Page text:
The first time we test-drove a Kia Rio, about 10 years ago, we judged it a “surprisingly competent little car.” That’s a nice way of saying the Rio was boring, though not as uncivilized as we feared. Today’s Rio, like everything else manufactured in Korea these days, is a quantum improvement over its predecessor.
To be sure, it’s more expensive. Our 2012 Rio EX 5-door hatchback came in at a princely (by Rio standards) $18,345. But those dollars buy quite a bit more car than the noisy, underpowered subcompact of days gone by. Among its standard features are air conditioning, power windows and locks, remote keyless entry, Sirius satellite radio, cruise control, tilt/telescopic steering column, steering-wheel-mounted audio controls, and Bluetooth wireless technology. On the safety front, anti-lock brakes, traction control, electronic stability control, vehicle stability management and hill assist control all are included on all Rios.
The only option was a convenience package, comprised mainly of upgraded interior appointments, plus power folding mirrors with turn-signal indicators and a rear camera.
For those who want the low-cost reliability, durability and long warranty of a new Rio, but can do without the bells and whistles, the base Rio LX sedan can be had for $13,400. But you’ll have to do without amenities like the 6-speed automatic transmission and power windows.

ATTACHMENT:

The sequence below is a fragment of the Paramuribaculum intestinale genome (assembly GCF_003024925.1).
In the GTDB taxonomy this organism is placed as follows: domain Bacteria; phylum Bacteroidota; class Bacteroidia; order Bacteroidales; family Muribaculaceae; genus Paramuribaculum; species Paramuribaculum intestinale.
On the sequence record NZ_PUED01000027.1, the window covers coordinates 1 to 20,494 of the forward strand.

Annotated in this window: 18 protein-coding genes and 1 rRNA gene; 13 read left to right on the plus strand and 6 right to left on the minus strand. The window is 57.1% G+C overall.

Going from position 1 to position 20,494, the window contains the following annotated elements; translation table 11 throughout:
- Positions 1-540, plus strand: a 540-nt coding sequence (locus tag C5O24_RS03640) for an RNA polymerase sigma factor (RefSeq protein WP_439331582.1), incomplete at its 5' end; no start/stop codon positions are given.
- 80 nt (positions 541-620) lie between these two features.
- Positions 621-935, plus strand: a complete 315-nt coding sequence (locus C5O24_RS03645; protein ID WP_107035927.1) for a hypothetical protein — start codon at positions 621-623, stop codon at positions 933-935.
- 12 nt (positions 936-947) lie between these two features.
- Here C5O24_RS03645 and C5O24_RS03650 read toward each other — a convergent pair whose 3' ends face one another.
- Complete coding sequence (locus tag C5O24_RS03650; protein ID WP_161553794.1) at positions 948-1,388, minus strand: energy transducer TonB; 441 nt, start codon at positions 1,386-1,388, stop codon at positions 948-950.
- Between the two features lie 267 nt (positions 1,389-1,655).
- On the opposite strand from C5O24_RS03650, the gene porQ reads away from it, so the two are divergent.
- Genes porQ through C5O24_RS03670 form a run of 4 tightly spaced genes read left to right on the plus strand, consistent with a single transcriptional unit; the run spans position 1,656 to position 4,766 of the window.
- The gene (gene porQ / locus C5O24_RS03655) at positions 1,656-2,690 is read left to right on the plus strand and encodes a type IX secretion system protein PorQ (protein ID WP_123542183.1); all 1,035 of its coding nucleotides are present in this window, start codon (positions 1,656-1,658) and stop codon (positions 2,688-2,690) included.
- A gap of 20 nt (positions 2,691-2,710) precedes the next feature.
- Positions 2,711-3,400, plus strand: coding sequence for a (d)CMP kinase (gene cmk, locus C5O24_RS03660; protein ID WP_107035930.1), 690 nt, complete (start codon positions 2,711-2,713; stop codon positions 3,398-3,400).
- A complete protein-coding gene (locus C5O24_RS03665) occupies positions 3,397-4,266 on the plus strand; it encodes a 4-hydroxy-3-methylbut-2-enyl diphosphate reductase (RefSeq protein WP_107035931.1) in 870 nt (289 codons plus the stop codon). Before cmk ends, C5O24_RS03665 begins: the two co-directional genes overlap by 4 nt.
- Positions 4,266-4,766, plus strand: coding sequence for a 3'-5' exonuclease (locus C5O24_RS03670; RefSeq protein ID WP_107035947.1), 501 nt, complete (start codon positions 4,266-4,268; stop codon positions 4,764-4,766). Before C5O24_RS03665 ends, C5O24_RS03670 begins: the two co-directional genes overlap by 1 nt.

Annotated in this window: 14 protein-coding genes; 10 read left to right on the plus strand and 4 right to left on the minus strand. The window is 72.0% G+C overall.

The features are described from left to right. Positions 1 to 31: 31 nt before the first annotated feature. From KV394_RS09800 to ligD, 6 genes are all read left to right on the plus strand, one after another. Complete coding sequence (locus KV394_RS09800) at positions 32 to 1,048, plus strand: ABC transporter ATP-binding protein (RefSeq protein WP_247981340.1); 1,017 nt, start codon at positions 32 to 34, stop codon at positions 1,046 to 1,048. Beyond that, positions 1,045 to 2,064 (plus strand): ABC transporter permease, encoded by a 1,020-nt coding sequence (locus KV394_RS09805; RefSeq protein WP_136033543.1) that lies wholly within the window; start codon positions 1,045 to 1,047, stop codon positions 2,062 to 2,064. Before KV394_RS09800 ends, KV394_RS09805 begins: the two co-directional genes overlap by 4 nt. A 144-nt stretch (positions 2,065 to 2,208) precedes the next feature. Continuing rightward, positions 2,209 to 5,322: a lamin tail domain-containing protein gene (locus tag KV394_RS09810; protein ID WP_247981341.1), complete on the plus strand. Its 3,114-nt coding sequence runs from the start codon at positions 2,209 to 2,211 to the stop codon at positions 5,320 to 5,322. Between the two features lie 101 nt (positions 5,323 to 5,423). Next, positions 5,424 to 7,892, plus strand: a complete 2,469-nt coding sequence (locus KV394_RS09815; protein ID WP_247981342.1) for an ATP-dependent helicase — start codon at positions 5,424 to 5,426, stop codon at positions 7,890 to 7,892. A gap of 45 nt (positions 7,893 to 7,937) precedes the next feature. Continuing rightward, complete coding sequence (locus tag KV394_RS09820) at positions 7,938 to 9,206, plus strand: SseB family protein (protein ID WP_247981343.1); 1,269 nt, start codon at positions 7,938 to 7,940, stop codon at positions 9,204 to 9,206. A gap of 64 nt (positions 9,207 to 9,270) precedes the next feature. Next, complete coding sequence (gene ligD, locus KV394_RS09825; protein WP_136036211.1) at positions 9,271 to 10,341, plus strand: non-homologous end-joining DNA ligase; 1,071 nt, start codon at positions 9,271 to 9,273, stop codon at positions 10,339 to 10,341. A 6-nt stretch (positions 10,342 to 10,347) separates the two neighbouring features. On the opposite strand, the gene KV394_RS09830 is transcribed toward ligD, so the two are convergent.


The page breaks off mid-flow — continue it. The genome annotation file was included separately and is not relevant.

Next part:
Once, Korean cars fell short of the fuel-economy benchmarks set by veteran players like Toyota and Nissan. Today’s Rio is rated at 40 mpg on the highway — about as good as you can get without paying the extra thousands for a hybrid. (The best we could do was about 38 mpg.)
The interior has an upscale feel, enhanced by the convenience package. It includes a soft-touch dash and carpeted floor mats. Controls are straightforward and logical. Front leg room, at nearly 44 inches, is more than sufficient for tall drivers. Cargo space is also impressive: 13.7 cubic feet.
The first Rio we test-drove was as boring to look at as it was to drive. But Kia and Hyundai have been busy bending sheet metal and molding plastics into shapely configurations on all their models, and the 2012 Rio got the full treatment. It’s a sharp-looking ride.
Having just turned in a comparatively sweet-handling Hyundai Veloster, we weren’t overwhelmed by the Rio’s steering response and cornering. (Kia also offers the Rio in SX trim, with a stiffer ride and sportier handling.) For drivers who care deeply about such things, the Ford Fiesta and Chevrolet Sonic might be attractive. But the Rio, while seldom daring the driver to take a corner a little faster than he feels he should, imparts a mood of safety and security.
Past Rios haven’t done well in Insurance Institute for Highway Safety crash tests; this new model hasn’t been rated. Side impacts were a weak spot. The 2012 Rio has full-length side curtain airbags as well as front side-impact bags.
Steven Macoy (firstname.lastname@example.org) is a longtime car enthusiast and full-time editor who lives in Bethel, Conn.
Engine: 1.6-liter Four, 138 horsepower, 123 lb.-ft. torque
Transmission: 6-speed automatic
Weight: 2,483 lb.
Suspension: MacPherson strut front, torsion beam rear
Wheels: 15-inch alloy (optional)
Tires: 185/65R15 all-season
Seating capacity: 5
Luggage capacity: 15 cu. ft.
Maximum cargo capacity: 49.6 cu. ft.
Fuel capacity: 11.4 gallons
Fuel economy: 30 mpg city, 40 mpg highway
Fuel type: Regular